Bolivia

When the state fails to do so, who is in charge of the water management?

When a poor state is controlled by corrupt and inefficient governments, public services deteriorate and citizens suffer. Historically, Bolivia’s governments never took an interest in water management, that is the reason it is not a state monopoly.

Many Bolivians, tired of waiting for a state intervention that would never take shape, decided to organize themselves to manage their own water systems. Decades ago Santa Cruz’s neighbors, joined by Cochabamba’s poorest neighbors, gathered in assemblies and started creating their own organizations to obtain and distribute water in their neighborhoods. These organizations set a monthly membership fee and establish community work targets, such as digging holes, installing water pipelines or transporting the materials needed for water system installation.

Santa Cruz’s cooperatives and Cochabamba’s water committees are two alternative models to public-state and private management, two examples of citizen organization to address the lack of state intervention. But, do this systems actually work?

In Bolivia’s Everyday Water War we explore some of these social experiences, their sustainability and their reach. Guided by a very special route map designed by our artist Francesca Canzi, we are going to visit three places that exemplify the three water management systems that exist in Bolivia, Cochambamba’s public company and the people’s committees at the south of the city, several cooperatives located in Santa Cruz de la Sierra and we are also going to discover how indigenous communities organize themselves in La Paz department.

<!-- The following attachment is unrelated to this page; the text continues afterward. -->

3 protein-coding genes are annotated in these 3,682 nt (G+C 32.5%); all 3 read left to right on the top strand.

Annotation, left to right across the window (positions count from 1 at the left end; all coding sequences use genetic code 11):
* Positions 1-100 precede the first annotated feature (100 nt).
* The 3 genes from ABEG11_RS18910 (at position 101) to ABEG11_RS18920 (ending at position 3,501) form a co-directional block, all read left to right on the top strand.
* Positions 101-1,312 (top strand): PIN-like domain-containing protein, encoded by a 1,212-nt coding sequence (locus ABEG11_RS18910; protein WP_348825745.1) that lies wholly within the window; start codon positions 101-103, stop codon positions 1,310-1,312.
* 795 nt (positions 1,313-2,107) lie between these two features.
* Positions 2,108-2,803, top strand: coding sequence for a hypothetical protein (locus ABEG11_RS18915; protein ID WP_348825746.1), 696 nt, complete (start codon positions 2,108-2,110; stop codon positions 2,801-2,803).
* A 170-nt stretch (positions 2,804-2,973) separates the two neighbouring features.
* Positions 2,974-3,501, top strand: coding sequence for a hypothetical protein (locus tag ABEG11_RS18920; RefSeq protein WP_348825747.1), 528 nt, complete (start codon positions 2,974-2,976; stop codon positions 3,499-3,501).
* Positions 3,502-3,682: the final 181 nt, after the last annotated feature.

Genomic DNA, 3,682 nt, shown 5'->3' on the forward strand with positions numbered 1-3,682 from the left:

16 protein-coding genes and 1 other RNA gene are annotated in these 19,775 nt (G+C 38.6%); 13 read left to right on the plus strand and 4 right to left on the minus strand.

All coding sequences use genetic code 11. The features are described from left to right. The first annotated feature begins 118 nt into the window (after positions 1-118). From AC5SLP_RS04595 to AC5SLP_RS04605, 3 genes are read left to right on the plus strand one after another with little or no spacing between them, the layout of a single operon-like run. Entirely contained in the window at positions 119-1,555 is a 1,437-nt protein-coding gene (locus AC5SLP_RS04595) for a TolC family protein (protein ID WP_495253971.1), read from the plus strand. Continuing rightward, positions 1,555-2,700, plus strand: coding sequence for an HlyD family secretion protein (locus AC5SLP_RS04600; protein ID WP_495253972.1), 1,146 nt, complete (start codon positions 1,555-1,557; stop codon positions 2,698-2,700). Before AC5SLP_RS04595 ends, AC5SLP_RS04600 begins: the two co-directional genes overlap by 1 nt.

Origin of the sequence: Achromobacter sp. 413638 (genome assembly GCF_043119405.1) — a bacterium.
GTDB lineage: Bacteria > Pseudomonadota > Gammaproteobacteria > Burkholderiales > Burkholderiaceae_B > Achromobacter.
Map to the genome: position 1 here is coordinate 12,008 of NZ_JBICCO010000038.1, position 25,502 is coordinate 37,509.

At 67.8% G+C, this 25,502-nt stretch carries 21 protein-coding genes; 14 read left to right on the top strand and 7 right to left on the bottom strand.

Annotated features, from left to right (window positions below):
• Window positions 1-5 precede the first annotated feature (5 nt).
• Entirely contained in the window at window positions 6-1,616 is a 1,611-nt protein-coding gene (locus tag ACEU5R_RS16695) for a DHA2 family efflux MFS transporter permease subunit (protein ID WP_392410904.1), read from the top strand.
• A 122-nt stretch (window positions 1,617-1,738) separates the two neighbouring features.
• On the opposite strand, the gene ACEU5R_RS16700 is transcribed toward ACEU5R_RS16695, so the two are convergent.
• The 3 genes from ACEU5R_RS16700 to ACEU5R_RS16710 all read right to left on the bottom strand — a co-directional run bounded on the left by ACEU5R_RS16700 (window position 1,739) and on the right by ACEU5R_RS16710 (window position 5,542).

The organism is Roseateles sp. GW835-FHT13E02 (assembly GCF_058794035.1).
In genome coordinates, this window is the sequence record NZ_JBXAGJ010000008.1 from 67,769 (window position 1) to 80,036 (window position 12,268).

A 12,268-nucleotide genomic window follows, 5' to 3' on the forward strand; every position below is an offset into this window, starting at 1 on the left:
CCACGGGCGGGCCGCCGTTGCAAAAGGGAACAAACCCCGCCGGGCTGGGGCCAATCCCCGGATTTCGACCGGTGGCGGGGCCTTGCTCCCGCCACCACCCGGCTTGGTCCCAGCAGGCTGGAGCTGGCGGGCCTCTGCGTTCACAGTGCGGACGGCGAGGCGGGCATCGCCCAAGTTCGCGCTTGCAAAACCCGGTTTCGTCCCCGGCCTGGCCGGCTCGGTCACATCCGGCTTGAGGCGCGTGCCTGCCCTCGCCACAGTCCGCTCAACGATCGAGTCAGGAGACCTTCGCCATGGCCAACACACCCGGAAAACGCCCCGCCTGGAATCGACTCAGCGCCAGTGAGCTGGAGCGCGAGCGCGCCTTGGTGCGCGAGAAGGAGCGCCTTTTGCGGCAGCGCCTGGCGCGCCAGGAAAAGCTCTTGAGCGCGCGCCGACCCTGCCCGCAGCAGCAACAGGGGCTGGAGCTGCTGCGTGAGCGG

Evo Morales’ Third Term

In 2000 the Water War marks the beginning of the process of change that led Evo Morales to become Bolivia’s first indigenous president.

Morales began his political career as the coca leaf trade union leader. In 1997 he gained a seat in congress. In the 2002 elections, first after Cochabamba’s riots, he came second in the presidential race, only to become president three years later.

In October 2014 he was re-elected with an absolute majority. Now, the Aymara-descent indigenous leader is facing three main challenges on his third term: making Bolivia Latin America’s energy center, updating the health care system and ensuring that drinking water and sanitation is no longer a problem for most of his fellow citizens.

Since his 2005 victory, Morales’ government supported the creation of a Water Ministry, which is now also in charge of the Ministry of the Environment. Perhaps, Morales’ greatest achievement from an international perspective/at the international level has been his strong support for the human right to water in the UN General Assembly.

In Bolivia there are still 2 million people that do not have access to drinking water at home. More than 4 million live without adequate sanitation.